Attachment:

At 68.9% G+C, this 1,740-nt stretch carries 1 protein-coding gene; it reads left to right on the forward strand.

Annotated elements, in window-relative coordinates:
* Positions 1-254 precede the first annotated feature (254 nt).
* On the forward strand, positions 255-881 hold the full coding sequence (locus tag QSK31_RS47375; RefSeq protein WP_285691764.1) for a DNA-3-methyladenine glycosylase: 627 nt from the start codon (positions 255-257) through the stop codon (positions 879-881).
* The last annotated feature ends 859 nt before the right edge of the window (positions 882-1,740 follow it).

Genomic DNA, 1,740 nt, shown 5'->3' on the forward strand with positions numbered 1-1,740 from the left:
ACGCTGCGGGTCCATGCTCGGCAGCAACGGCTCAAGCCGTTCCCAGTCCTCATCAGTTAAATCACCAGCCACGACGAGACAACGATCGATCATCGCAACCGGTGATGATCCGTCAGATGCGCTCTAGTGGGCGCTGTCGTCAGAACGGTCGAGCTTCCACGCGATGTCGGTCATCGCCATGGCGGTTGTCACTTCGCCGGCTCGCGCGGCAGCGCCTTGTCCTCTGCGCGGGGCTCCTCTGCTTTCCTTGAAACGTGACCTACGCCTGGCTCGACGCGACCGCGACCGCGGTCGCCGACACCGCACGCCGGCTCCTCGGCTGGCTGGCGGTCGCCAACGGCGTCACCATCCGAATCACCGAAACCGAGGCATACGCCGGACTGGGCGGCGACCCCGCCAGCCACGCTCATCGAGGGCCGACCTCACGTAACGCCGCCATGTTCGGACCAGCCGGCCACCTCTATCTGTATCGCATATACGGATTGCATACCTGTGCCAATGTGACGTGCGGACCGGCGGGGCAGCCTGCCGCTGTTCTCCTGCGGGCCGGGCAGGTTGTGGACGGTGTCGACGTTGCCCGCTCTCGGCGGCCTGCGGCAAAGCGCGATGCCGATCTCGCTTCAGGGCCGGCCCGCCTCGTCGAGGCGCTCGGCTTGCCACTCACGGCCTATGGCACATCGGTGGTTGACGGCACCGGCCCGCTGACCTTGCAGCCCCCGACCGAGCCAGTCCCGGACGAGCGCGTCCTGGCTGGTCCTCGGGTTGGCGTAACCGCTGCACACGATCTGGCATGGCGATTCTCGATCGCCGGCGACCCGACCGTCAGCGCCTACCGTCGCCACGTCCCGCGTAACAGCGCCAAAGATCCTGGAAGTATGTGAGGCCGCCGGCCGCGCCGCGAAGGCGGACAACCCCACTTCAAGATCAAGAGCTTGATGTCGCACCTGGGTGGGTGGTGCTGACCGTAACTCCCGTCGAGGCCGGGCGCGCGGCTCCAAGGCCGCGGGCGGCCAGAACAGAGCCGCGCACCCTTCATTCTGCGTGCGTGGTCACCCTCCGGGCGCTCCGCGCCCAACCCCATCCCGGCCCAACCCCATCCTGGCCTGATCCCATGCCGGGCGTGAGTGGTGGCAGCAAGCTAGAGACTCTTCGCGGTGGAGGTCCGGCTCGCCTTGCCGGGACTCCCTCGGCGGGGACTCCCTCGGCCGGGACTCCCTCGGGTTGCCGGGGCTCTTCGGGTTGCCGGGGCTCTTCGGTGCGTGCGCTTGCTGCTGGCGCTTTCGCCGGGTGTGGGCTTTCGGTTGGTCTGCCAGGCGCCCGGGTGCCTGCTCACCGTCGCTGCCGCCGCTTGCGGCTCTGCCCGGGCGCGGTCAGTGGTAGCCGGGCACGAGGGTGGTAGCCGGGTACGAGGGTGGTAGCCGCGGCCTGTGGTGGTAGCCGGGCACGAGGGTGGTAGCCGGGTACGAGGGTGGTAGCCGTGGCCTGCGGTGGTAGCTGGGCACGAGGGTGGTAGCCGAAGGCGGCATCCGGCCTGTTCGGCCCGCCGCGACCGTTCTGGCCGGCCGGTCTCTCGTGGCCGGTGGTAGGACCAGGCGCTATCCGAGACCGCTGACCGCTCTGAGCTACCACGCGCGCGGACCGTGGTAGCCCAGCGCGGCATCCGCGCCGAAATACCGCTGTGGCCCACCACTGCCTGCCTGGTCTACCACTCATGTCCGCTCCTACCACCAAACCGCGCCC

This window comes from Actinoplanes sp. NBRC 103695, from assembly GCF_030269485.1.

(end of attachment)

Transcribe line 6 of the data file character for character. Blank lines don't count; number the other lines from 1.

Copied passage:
Genomic DNA, 1,740 nt, shown 5'->3' on the forward strand with positions numbered 1-1,740 from the left: